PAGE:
Setting Goals and Objectives
It’s not very often that a business consultant urges you to set both SMART and DUMB goals but that is exactly what we are going to do today. In fact, it’s our belief that you absolutely must have both in place before you can achieve long-term personal and professional success. Let’s get you started on that path right now.
Keep in mind that while AccompliTrack was designed to facilitate career management, it can also be used to track personal ambitions. In doing so, you may find that your overarching personal goals do not fit well with your corporate goals. That’s ok. Ultimately, your personal and professional goals should enhance each other, but do not necessarily need to mirror each other.
Long-Term, Strategic Goals, and the DUMB Framework
Once you’ve built your Mission & Vision, and feel like you have a reasonable inventory of your personality and personal assets, you can start to let those things guide you where you want to go in life. These larger long-term goals are sometimes referred to a BHAG (Big Hairy Audacious Goals), but I prefer to use the acronym DUMB, because it contrasts so neatly with SMART objectives, which we’ll discuss later.
By now, it should be clear that when we refer to DUMB goals, we’re not talking about stupid goals or goals reflecting bad decisions you hope to make in life. Rather, DUMB goals lend themselves to a large-scale personal plan. These are long-term targets that will be very closely aligned with your Mission & Vision. The acronym refers to the following motivators for setting such goals:
To set DUMB goals, we again start by asking critical questions. They might include:
- What goals fit with what I know about myself?
- What would massively, yet appropriately, challenge me?
- Which goals would push me outside my comfort zone?
- How can I build a habit that will push me toward reaching these goals?
At this point, it is easy to see how your Mission & Vision drive the creation of your DUMB goals. Remember, DUMB goals are personal. They relate to who and how you want to be in this world. And, importantly, DUMB goals can be anything.
Dumb Goal Examples
Maybe one of your goals is to climb Mt. Kilimanjaro before you turn 60. Let’s walk through the above questions to determine if this is a good intention for your life:
- Does this enormous physical endeavor fit with what you know about yourself? Do you crave nature, physical challenges, and adventure? If so, you’re on track.
- A climb like this would almost certainly be a massive challenge for anyone – but is it an appropriate challenge for you? If you’ve never been one for hiking, climbing, or any sort of regular physical exertion, this might not be an appropriate goal.
- Would it push you outside your comfort zone? It’s safe to say that if you’re not a professional mountain climber, the answer to this one is almost certainly yes.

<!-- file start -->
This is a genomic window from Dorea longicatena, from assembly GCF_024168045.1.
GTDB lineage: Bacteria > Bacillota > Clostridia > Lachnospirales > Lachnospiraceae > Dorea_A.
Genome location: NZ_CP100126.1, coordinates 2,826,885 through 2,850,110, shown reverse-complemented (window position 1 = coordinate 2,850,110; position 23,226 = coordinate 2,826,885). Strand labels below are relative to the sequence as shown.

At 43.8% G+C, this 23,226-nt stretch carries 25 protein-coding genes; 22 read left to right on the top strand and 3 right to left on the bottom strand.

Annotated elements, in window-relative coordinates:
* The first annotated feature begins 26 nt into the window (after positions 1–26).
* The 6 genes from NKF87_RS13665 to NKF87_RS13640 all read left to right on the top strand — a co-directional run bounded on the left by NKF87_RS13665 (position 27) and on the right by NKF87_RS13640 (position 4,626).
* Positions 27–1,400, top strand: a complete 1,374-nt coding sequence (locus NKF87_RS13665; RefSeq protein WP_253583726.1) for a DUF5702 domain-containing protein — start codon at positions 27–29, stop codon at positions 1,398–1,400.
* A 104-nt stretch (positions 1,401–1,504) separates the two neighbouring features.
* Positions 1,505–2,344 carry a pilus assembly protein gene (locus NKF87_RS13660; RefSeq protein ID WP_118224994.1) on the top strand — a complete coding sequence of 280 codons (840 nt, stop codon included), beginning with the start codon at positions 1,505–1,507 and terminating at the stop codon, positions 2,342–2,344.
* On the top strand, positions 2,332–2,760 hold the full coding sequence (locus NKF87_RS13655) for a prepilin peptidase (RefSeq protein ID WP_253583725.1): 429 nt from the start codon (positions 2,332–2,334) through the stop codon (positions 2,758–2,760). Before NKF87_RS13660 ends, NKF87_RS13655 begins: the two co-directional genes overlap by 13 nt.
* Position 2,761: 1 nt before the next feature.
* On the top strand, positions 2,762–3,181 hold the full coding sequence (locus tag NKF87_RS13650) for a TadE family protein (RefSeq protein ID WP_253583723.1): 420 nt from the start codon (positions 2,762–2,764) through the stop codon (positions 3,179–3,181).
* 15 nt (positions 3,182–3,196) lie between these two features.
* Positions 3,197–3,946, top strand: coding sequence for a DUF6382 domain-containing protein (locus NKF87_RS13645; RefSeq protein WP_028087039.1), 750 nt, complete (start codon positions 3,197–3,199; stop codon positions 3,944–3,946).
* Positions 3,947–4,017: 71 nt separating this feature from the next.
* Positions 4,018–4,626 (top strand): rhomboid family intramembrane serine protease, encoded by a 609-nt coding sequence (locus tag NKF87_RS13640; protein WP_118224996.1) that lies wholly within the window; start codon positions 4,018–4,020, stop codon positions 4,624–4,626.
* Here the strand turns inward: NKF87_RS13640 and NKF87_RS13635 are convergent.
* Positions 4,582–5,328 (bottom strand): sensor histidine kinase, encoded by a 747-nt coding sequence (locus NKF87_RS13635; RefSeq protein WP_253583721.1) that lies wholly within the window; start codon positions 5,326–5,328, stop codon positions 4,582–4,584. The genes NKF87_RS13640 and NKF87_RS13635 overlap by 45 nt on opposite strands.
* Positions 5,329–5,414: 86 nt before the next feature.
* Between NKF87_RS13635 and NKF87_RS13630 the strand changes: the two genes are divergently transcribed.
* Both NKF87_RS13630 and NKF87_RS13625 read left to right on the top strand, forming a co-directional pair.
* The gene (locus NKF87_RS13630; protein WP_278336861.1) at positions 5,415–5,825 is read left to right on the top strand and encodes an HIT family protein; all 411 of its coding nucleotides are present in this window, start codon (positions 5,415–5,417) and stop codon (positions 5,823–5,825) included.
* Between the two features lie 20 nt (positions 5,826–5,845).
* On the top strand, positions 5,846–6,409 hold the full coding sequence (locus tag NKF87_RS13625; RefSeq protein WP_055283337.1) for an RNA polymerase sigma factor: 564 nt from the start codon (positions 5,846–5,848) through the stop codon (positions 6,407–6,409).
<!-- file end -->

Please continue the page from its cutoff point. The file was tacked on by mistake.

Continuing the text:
- The habits that would push you toward this goal might be things like daily aerobic training, yearly climbs of smaller mountains, or even regular weight lifting exercises. Are those habits you would like to foster?
Forcing this level of introspection about your DUMB goals will help you shape a personal trajectory that could lead to a rich and fulfilling life. And, using AccompliTrack will help you continually analyze the habits and tactics you’re pursuing to ultimately reach those goals.
Many professionals already have some familiarity with the concept of SMART goals. The phrase was first coined by George T. Doran in 1981. Since then, it has been adopted into the performance management systems used by most U.S.-based and international companies. SMART goals are best suited for your tactical ambitions at work.
Those of you who really dug deep to build your Mission & Vision and DUMB goals will be pleased to hear that SMART goals are easier to understand and have objective standards for completion. They are often tied to financial incentives and promotions. As such, they tend to be near-and-mid-term plans that align with your employer’s goals as much as your own.
The SMART acronym succinctly defines the characteristics of such goals. They must be:
Ideally, you will have a relationship with your supervisor that allows you to share these goals and to be proactive about meeting them. For example, perhaps you are currently in an administrative role but desire to become a project manager. By sharing that SMART goal with your supervisor, he/she might be more amenable when you ask to lead your first project. Success with that project could lead to management of larger projects. Once you achieve enough of these successful steps, you can make a persuasive argument that you should be a full-time project manager.
When Opportunity Knocks
Clearly, we believe goals are important. We want to caution you, however, that rigid adherence to goals can be a trap for the unwary. Don’t let your goals get in the way of recognizing a great opportunity when it presents itself. Angie Hicks, co-founder of Angie’s list, recently said:
I think sometimes people don’t realize when opportunities come their way. Doors open and they don’t realize because it doesn’t fit their mold… I see people who have their five-year plan… but sometimes when you have that perfect plan… you have blinders on you forget to see the opportunities that present themselves.
If an opportunity arises that isn’t completely aligned with your goals, don’t reject it outright. Step back and look at whether that opportunity dovetails with your Mission & Vision. Ask yourself whether taking the opportunity might lead you closer to reaching your DUMB goals. Consider whether your SMART goals can be revised to bring tangible and ongoing successes in the new position.
Once you’ve undertaken that analysis, you’ll be better prepared to make the right decision. We have no doubt that you will!